The savings are attributed to lower training costs, costs associated with environmental excursions, equipment damage, and improve plant availability. Other companies have conducted research on the advantages of OTSs.
According to one company, the benefits of its ethylene OTS come from four quantifiable categories: initial startup savings of eight days, one saved day on subsequent startups on each turnaround, and two production days saved.
World Academy of Science, Engineering, and Technology International Journal of Economics and Management Engineering days saved per year from improved upset recovery and a 1% cost reduction through improved plant control.
OTSs are the preferred method for training and certifying operations staff prior to plant startup and production. They improve human performance through training. Operator training prior to startup shortens the learning curve for the new process and automation system.
Furthermore, operators can be trained on upset or emergency conditions that they would not normally encounter in normal plant operations.
Simulation lowers risk and shortens startup times. One of the most significant risks of automating a process facility is ensuring that the quality of the automation system application software meets the organization’s production requirements.
Without a simulation system, the user is unable to thoroughly test the application software prior to actual startup and production.
Identifying and correcting errors in an offline simulation environment is 10—100 times less expensive than in an online plant environment. Furthermore, businesses are establishing comprehensive testing and training programmes.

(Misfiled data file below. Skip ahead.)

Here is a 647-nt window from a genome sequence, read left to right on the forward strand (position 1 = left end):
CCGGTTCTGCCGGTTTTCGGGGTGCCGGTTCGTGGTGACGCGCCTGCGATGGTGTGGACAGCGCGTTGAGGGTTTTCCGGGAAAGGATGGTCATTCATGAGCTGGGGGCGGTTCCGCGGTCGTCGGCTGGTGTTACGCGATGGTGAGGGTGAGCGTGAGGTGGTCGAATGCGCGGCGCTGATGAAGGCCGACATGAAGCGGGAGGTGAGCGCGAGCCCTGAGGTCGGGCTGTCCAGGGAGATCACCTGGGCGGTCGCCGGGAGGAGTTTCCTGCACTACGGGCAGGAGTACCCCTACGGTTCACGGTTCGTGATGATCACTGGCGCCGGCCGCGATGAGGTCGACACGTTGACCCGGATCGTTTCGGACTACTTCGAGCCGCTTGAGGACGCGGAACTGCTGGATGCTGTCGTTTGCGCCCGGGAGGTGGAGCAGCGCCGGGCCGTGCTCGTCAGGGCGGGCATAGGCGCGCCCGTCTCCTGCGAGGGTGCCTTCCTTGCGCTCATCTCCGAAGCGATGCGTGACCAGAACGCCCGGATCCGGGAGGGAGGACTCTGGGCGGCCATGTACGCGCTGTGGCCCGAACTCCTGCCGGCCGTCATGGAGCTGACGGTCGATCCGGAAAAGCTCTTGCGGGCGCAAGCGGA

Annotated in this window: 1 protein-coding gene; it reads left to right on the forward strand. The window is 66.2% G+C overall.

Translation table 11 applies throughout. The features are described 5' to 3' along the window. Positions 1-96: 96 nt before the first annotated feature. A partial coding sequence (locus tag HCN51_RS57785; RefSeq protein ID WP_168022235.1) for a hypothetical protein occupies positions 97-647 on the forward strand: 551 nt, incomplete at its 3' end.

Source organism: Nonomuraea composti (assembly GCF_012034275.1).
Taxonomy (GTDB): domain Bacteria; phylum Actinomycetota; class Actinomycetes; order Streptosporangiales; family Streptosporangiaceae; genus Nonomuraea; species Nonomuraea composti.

OTS is only one component of an effective training programme. Other components include, to name a few, course work, site visits to similar plants, and computer-based training.
Users are adopting best practices for implementing automation system testing and training in order to improve ROI from simulation systems. Developing simulation models, testing, and training are becoming an integral part of the overall automation project life cycle management strategy to reduce commissioning time and cost.
Simulation model development, testing, and training are iterative processes that are tightly integrate with the automation project life cycle.
This “from the ground up” testing allows for the early detection and elimination of errors before they spread throughout the system. Because all plants change over time, particularly in the first year or two after commissioning, it is critical to have resources available to keep the models current.
Most simulation studies of manufacturing systems are concerned with the system’s long-run (or steady-state) behavior, i.e., its behavior when operating in a “normal” manner.
Simulations of these types of systems, on the other hand, typically begin with the system empty and idle. As a result, the output data from the beginning of the simulation run is not representative of the system’s desire “normal” behavior.
As a result, simulations are frequently run for a set amount of time, known as the warm-up period, before the output data is use to estimate the desire performance measure.
Companies in the process industries benefit greatly from the use of simulation to test and validate process automation systems, perform software acceptance tests, and train operators. These advantages range from improved operator performance to incident avoidance.
Rheomolds Simulation Services for Manufacturing Industries:
Rheomold provides a comprehensive range of Manufacturing Simulation Services. Customers in today’s market want low-cost prototyping and high-accuracy production.
To address this, more customers are focusing on simulation-based studies, which help them understand the core performance of their product during manufacturing using various simulation methods. Rheomold assists such customers by taking complete responsibility for our actions.